Updated May 27, 2013, 8:11 p.m. ET
By AMY SCHATZ
After cutting spending on public colleges and universities during the economic crisis, many state governments have begun to boost higher-education budgets once again.
Lawmakers in Indiana recently approved a $500 million funding increase over two years for state colleges and universities, a 14.6% increase, following four years of cuts. New Hampshire’s governor has proposed increasing the university budget for the coming academic year by $20 million, or 37%. And state lawmakers in Florida recently approved a budget that increases higher-education funding by $314 million, or 8.3%, following seven years of cuts.
The new funding reflects the brightening financial picture in many state capitals. Tax revenue in 47 states rose last year, according to Census Bureau data. Government revenue collections for all states increased by an average of 4.5%.
“It’s going to be a better year for higher education,” said Julie Bell, who oversees education issues at the National Association of State Legislatures, which represents state lawmakers.
The 2008 financial crisis and subsequent years of economic weakness have been challenging for state governments. Cash-strapped states across the country cut funding for public colleges and directed scarce resources to primary and secondary schooling, Medicaid and prisons. The budget squeezes sparked debate in state legislatures about whether public-university systems had been doing enough to control spending, including runaway administration costs at many schools.
Overall state spending on public colleges and universities has fallen for five consecutive years, according to data collected by the State Higher Education Executive Officers Association. All but two states—Wyoming and North Dakota, which both are benefiting from natural-resources booms—are spending less per higher education student this year than they did in 2008, after adjusting for inflation, according to the Center on Budget and Policy Priorities, a left-leaning think tank in Washington.
As subsidies fell, many state schools increased tuition, enlarged classes and deferred maintenance.
The turnaround began last year, when 32 states increased funding to public colleges and universities for the current academic year, up from 17 states the year before, according to data from an annual survey by Illinois State University. Many of those increases were modest: Ten states lifted higher-education funding by less than 1%. It isn’t yet clear how many states will increase funding for the coming academic year because many haven’t yet completed their budgets.
In California, where state officials announced a budget surplus, Democratic Gov. Jerry Brown proposed spending more on public community colleges and universities—anywhere from $1,503 to $2,491 more per student—through the 2016 school year.
“Historically, funding for higher ed tracks the economy,” said James Palmer of the Center for the Study of Education Policy at Illinois State University. “As the economy gets better, state funding for higher education increases. That’s been the pattern.”
The states that already have raised their higher-education budgets have various plans for spending the new money. In Indiana, about $388 million of the $500 million in new funds will be used for capital improvements at schools, mostly to refurbish older buildings, said Teresa Lubbers, Indiana’s Commissioner for Higher Education, who oversees funding for state colleges and universities.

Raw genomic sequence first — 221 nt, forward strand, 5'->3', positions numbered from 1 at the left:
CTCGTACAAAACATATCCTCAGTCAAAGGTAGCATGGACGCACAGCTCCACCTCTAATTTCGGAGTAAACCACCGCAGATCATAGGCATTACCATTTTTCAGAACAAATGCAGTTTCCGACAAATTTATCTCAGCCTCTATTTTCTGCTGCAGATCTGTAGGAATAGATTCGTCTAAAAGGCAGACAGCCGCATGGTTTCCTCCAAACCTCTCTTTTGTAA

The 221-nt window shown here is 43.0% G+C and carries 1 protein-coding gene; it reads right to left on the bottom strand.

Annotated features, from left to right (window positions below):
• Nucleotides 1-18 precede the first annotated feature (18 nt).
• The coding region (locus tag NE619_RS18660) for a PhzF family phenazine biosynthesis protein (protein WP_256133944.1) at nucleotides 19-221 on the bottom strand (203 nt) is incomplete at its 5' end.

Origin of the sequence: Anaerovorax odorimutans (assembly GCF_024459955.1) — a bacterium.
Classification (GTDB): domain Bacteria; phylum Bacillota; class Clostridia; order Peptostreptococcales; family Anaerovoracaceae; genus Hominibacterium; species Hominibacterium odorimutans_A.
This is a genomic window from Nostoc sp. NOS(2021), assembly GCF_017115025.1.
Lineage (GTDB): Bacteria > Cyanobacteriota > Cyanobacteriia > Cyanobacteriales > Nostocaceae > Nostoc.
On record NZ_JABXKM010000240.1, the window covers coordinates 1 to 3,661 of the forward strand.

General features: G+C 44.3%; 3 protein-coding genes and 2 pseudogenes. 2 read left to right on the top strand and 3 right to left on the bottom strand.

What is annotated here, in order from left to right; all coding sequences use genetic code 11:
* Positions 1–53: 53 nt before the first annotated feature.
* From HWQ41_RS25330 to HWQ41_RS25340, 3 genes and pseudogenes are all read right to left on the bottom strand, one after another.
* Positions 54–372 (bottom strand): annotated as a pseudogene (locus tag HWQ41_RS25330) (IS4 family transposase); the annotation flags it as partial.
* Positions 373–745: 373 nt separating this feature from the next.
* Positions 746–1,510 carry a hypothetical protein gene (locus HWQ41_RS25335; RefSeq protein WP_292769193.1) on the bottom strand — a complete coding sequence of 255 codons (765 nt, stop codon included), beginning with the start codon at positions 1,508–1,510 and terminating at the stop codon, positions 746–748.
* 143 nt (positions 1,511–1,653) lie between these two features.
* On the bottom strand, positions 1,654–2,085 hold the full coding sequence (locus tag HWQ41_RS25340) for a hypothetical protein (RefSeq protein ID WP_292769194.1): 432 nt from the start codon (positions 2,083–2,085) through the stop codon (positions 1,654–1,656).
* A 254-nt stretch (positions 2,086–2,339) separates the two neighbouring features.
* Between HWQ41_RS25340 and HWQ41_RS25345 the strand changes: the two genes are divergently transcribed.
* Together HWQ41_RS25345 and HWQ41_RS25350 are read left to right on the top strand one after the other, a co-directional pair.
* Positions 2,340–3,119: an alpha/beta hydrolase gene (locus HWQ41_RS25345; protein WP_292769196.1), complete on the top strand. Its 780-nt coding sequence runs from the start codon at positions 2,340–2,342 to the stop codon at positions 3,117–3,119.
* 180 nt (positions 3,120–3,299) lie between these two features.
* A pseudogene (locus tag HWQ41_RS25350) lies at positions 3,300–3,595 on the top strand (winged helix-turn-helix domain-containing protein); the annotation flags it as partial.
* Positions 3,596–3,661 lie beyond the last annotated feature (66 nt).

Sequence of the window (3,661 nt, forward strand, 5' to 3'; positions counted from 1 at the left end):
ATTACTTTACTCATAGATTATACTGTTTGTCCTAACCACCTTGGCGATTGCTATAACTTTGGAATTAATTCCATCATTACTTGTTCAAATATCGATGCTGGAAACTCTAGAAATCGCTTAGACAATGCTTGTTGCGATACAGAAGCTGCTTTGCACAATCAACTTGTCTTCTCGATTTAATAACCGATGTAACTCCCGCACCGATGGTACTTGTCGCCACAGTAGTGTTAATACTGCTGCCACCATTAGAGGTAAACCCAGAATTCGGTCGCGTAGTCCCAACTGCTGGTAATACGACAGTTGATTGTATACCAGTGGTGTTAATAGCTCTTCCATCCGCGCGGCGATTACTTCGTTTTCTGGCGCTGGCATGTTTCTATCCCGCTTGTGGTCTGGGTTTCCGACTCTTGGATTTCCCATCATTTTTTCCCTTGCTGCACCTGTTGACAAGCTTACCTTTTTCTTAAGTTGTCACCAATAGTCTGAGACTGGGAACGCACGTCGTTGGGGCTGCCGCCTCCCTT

When they approved the increase, Indiana state lawmakers told schools they expected tuition to increase by no more than 2% in the coming academic year. “If we’re going to recommend a significant investment in higher education, we have an expectation at keeping tuition [increases] to no more than the rate of inflation,” said Ms. Lubbers.
In Minnesota, lawmakers recently approved $250 million in new spending at public colleges and universities. About half will fund a two-year tuition freeze, with some of the rest going to tuition relief for low and middle-income students. Tuition and fees for state residents at the University of Minnesota have been rising rapidly for a decade, a period that also saw increases in administrative costs.
Florida, in addition to the $314 million of new funds, restored $300 million cut previously. It plans to allocate some of the additional money to address deferred maintenance, and some to create a new online-degree program.
“Over the past seven years, we’ve been tightening our belts,” said Kim Wilmath, spokeswoman for the Florida Board of Governors, which oversees public colleges and universities. “After so many years of cuts, to see targeted investments in quality is exciting.”
Not all states are increasing education spending. Budget hawks in some states argue university administrators haven’t cut wasteful spending enough and could do more. Others argue schools are doing a poor job of preparing students for life after college.
In Kansas, lawmakers are seeking to reduce higher-education spending by as much as 4%. But Republican Governor Sam Brownback is resisting, wanting instead to keep higher-education funding flat over the next two years.
In North Carolina, first-term Republican Governor Pat McCrory is pushing a $139 million budget cut for the state’s public-university system.
Earlier this year, Mr. McCrory complained on a national talk-radio show that the state’s public universities and community colleges aren’t preparing students for the job market. He advocated changing how schools get funding “not based on how many butts in seats, but how many of those butts can get jobs.”
University of North Carolina President Tom Ross responded that the school’s value to the state “should not be measured by jobs filled alone.”
Write to Amy Schatz at Amy.Schatz@wsj.com